Monday, October 25, 2010

I Wear Pink

Sunday as we gather for worship, we will all be wearing pink in recognition for those brave women who have battled Breast Cancer. Breast Cancer effects woman of all age, all socioeconomic classes, all races, and can disrupt any families harmony without notice. Any woman who has ever battles breast cancer will testily of the fear, uncertainly, and anxiety in bring to an entire family. Sunday we will show our visible support by wearing pink. It is a small way we can send a message to all those effective by Breast Cancer that the church prays for them, supports them, and will walk the dark journey to recovery with them. It is outward way to say; “You will never be alone.”

I had a conversation with a brave woman who battled Breast Cancer when she found out our church was wearing pink. I strongly believe her words of wisdom were encouraging to all regardless if we have cancer or not. I asked her what she learned during her battle that she would like others to know. Her response was amazing.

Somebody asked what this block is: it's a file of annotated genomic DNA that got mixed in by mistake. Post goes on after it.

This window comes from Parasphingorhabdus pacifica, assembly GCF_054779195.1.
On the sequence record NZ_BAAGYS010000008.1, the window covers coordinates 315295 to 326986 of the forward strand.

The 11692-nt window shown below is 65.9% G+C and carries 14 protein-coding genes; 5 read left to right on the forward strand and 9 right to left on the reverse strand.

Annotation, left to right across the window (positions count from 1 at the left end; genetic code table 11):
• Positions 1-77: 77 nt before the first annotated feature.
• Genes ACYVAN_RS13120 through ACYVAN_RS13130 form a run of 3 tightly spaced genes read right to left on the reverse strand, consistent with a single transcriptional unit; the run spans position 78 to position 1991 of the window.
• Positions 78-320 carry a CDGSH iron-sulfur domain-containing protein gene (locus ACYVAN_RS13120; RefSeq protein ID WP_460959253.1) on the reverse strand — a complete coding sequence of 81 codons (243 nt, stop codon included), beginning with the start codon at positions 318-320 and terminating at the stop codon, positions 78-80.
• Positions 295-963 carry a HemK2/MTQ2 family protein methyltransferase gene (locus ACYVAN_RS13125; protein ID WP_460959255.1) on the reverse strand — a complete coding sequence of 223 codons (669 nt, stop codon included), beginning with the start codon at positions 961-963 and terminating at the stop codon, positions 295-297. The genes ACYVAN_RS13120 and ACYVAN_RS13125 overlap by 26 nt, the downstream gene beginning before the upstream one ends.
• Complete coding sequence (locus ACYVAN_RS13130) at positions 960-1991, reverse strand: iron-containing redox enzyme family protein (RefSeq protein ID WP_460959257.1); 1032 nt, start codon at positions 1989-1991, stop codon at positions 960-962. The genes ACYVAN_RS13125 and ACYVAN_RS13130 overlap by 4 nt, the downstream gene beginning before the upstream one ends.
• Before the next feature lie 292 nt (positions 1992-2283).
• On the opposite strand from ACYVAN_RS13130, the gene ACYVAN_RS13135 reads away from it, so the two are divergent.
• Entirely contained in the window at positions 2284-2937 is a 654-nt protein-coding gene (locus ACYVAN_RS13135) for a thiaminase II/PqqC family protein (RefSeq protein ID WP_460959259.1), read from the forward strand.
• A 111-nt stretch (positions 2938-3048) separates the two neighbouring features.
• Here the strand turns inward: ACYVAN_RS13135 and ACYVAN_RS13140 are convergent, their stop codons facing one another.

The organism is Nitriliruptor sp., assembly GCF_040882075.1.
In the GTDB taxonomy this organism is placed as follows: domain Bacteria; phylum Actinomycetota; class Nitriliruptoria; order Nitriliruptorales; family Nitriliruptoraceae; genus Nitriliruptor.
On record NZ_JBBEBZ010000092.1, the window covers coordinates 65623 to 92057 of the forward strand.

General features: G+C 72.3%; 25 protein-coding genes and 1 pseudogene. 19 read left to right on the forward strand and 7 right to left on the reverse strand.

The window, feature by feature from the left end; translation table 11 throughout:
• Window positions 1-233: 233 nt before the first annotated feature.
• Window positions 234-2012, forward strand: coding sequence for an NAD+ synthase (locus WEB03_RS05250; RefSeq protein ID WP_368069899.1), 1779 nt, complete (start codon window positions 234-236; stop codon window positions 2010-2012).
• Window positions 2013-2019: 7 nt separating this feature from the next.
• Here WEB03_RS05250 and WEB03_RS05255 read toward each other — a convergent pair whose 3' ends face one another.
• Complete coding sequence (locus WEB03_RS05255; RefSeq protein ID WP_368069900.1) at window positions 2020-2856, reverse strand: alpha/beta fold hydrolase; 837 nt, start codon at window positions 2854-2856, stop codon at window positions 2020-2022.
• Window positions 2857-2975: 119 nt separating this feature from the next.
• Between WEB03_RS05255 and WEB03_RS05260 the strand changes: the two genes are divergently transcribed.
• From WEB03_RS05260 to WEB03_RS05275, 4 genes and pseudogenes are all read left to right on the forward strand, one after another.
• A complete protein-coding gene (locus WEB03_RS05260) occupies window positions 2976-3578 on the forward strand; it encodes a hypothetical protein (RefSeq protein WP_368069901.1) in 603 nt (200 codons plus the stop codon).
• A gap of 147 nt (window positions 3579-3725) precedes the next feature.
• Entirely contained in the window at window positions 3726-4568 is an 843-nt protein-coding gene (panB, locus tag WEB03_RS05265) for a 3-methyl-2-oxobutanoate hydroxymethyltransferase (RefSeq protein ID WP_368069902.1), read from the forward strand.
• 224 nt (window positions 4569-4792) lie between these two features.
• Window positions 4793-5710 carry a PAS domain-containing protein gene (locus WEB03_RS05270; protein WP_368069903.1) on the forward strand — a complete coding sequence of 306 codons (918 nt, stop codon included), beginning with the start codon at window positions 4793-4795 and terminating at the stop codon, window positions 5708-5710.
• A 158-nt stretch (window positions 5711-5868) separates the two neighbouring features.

“Now, some may call this a miracle of modern science, but life itself is a miracle of God, and for removing a part of “me”, filling my body with chemicals and radiation, killing the unhealthy parts of me and become a new healthy living "me," is a miracle of God in my book! Many people have asked me if I feel any different, or if I act any different, if all I went through had changed my life in any way. I can answer that in three ways: